Daily | Film Journal Bonanza!



You heard me—bonanza! Quite a few new issues and features have appeared since the last newsy roundup, and we begin with a tip from David Phelps, who’s contributed an interview with Federico Rossin to the inaugural issue of Cinema Comparat/ive Cinema, a bilingual journal from Barcelona. David gets Rossin to sketch an outline of the history of radical film collectives from the 1960’s to the ’80’s. The issue includes Godard discussing “Cinémathèques and the History of Cinema” in 1979 (followed up by commentary from Jean Douchet), Henri Langlois on screening Ozu in Paris back in the day (plus Pablo García Canga on Langlois the programmer), Jonathan Rosenbaum on Rivette in Context, a program that screened in “two separate incarnations” (London in 1977 and New York in 1979), Quintín‘s “Memories of a Retired Film Programmer,” an interview with Alexander Horwath, director Austrian Film Museum, another with Jean Narboni, a former co-editor of Cahiers du cinéma, Fernando Ganzo on Trafic as a sort of counter-programmer, and more.

To stick with Spanish bilingual journals for the moment, Lumière has rolled out its collection of “Highlights 2012” with lists from the likes of Nicole Brenez and Daniel Kasman and lengthier contributions such as Boris Nelepo‘s diary-like entry, Nathaniel Dorsky‘s letter to James Quandt regarding the latter’s Bresson retrospective, and Ken Jacobs‘s reflection, “Where I’m Coming From.”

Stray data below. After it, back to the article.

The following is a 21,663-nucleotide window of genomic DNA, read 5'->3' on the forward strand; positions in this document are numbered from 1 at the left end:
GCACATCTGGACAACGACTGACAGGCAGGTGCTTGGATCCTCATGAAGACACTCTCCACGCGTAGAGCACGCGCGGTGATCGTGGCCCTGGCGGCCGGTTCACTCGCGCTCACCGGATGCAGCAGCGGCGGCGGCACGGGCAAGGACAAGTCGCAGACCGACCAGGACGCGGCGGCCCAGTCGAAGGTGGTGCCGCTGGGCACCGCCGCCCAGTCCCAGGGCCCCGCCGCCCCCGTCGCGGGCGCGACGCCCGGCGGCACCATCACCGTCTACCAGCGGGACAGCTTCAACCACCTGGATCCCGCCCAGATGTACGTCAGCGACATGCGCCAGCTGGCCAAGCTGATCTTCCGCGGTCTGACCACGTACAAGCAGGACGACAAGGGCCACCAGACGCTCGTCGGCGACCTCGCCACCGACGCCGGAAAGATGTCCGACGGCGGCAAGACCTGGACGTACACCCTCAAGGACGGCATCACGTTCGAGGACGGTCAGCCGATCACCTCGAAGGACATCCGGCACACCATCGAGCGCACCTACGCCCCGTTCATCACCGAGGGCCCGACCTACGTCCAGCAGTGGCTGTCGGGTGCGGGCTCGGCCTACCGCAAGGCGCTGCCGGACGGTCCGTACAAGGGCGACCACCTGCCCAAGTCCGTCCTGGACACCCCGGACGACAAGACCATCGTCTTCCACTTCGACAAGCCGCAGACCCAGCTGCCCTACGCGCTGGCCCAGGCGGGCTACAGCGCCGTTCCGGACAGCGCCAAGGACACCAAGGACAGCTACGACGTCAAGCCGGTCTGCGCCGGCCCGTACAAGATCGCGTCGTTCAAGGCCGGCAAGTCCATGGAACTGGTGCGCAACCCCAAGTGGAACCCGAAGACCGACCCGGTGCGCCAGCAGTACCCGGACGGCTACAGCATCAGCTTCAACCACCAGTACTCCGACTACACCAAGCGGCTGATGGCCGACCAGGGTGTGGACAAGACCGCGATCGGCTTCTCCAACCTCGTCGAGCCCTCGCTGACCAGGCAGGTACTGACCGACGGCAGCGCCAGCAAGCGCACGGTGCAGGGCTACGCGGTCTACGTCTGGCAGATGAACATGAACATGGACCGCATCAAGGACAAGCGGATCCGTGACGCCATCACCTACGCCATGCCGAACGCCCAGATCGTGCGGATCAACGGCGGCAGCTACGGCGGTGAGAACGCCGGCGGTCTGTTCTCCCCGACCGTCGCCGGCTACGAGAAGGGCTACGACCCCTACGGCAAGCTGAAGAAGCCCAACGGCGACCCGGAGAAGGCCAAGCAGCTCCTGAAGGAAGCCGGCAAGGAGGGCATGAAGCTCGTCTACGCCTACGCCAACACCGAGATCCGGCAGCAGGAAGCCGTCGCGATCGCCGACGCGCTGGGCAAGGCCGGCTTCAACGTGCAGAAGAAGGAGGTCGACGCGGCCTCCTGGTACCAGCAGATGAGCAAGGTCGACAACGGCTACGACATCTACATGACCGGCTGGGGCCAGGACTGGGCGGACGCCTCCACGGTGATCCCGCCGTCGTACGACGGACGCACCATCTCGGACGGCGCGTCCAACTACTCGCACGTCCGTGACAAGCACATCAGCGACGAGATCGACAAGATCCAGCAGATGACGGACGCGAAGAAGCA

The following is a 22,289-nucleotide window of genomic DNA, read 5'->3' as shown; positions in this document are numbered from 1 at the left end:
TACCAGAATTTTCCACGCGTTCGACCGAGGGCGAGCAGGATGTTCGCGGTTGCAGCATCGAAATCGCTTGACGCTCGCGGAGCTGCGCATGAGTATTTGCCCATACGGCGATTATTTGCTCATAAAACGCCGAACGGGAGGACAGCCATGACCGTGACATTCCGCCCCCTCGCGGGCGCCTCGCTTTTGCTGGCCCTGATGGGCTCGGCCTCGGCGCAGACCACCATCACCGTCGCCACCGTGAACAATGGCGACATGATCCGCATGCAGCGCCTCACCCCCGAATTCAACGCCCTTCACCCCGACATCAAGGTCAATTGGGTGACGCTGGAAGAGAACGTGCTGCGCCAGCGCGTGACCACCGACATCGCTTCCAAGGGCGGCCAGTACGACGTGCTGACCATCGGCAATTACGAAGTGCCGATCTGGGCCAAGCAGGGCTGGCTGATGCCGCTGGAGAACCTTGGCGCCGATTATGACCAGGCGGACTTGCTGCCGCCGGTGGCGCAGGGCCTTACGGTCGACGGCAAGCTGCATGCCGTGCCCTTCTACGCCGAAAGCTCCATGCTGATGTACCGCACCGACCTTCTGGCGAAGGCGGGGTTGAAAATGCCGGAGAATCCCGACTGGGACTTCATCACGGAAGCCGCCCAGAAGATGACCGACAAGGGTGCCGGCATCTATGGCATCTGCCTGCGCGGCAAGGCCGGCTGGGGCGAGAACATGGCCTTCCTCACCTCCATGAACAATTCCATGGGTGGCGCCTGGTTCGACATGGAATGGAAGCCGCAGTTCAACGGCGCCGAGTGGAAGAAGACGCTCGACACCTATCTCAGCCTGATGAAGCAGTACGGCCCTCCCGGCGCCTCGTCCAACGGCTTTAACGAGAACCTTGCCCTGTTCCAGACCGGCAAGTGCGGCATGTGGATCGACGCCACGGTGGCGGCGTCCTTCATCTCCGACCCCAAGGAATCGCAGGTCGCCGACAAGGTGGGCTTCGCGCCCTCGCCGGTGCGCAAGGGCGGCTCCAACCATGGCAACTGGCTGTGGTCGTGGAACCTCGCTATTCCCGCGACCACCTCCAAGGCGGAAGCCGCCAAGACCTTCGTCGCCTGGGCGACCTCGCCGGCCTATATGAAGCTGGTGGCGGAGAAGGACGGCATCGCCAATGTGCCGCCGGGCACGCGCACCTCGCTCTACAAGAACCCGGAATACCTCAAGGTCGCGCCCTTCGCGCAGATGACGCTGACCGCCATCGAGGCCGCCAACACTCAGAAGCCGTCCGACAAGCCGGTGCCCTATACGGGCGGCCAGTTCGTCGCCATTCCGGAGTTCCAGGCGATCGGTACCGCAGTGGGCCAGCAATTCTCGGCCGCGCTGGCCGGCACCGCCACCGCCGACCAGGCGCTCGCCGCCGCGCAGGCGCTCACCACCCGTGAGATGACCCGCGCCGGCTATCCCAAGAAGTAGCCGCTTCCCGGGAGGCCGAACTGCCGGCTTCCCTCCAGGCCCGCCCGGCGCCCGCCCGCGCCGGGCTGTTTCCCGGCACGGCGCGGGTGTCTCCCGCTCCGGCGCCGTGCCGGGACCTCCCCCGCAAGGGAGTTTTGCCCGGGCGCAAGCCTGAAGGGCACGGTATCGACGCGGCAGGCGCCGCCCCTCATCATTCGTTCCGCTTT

The new Experimental Conversations features Maximilian Le Cain on artist, musician, and filmmaker Saidin Salkic, a third round of “Mysterious Objects from Thailand,” and, among many more reviews and interviews, Fergus Daly‘s essay, “From Method Acting to Method Viewing”: “To have watched, attentively, thousands of films, creates a unique kind of human. A new relationship is established between self and world and between perception and memory—and ensuring that these are productive relationships is the task of the discipline, the technology of the self, involved in any worthwhile cinephilia.”

Virginia Quarterly Review

The “Classic Hollywood” issue

I’ve only just now caught up with the Winter 2013 issue of the Virginia Quarterly, the theme of which is “Classic Hollywood.” As editor Jon Parrish Peede notes, the aim is to present “a historical lens through which to address the industry and its homegrown mythology.” Not every piece is fully available, but the issue’s spilled over to the VQR blog, where, for example, Aaron Gilbreath offers map of “the most prominent Hollywood movie ranches.”

“Our innate modesty and abhorrence of insularity, self-referencing, self-reflexivity, and, well, self-everything would normally prohibit us from publishing this piece,” writes Bright Lights Film Journal editor Gary Morris, shuffling his feet. “But we were so captivated by this tribute by one Bright Lights writer (Norm Ball) to another (Andrew Grossman) that we decided to be loosen up and go ahead and publish it.”

More reading. Jia Xu‘s interview with Tony Rayns for Festivalists “presents a miniature of Chinese cinema history, a chronicle of indie filmmaking and its assorted barriers, but most of all—it is a testimony of a life, full of love and dedication.”

When Aaron Cutler was invited to take part in Cineaste’s symposium, “Film Criticism: The Next Generation,” he saw that “the list of contributors showed that many voices I valued would not be heard from.” So, while he’s take on the first in the list of questions presented to participants, he’d handed the rest on to six other young critics.